Al Qaeda is still “very active” recruiting and seeking to attack the United States, although it has been hurt since the Sept. 11 attacks in 2001, Vice President Dick Cheney said on Monday.
“The enemy that appeared on 9/11 is wounded and off-balance, and on the run — yet still very active, still seeking recruits, and still trying to find ways to hit us,” said Cheney, who reviews intelligence on threats daily.
“As months and years pass, they are hoping that our country will grow complacent, and get lazy, and forget our responsibilities,” he said in a speech to the Federal Law Enforcement Training Center in Glynco, Georgia, according to a text released in Washington.
“And it’s our job, ladies and gentlemen, to make sure the United States of America never lets down its guard.”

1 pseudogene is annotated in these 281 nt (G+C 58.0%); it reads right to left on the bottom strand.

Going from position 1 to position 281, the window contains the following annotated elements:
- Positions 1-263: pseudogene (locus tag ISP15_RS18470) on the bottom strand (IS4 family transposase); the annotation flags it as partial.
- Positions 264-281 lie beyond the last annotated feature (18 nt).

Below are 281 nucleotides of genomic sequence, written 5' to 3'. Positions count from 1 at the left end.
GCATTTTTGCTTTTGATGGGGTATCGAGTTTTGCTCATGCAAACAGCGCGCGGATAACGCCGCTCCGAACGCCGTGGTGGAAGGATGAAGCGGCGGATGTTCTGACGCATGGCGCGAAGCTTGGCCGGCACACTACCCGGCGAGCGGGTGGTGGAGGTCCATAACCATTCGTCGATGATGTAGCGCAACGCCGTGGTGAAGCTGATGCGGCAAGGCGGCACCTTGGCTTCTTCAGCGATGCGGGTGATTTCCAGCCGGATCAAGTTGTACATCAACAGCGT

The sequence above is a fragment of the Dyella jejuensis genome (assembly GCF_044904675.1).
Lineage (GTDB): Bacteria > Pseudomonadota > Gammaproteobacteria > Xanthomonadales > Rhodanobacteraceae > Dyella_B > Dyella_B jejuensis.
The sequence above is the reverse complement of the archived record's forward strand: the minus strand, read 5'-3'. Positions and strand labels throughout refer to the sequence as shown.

Al Qaeda leader Osama bin Laden is believed to be hiding in the mountainous border region between Afghanistan and Pakistan and has evaded capture since the Sept. 11 attacks. But U.S. forces and their allies have captured or killed other senior members of al Qaeda.
“In a multinational campaign, we continue to make progress in many categories — financial, legal, military,” Cheney said.
“We are dealing with a network that has had cells in countries all over the world — yet bit by bit, by diplomacy and by force, with our allies and partners, we are acting to shrink the area in which terrorists can operate freely.”
Despite efforts to improve security, “America is safer, but that we are not yet safe,” Cheney said.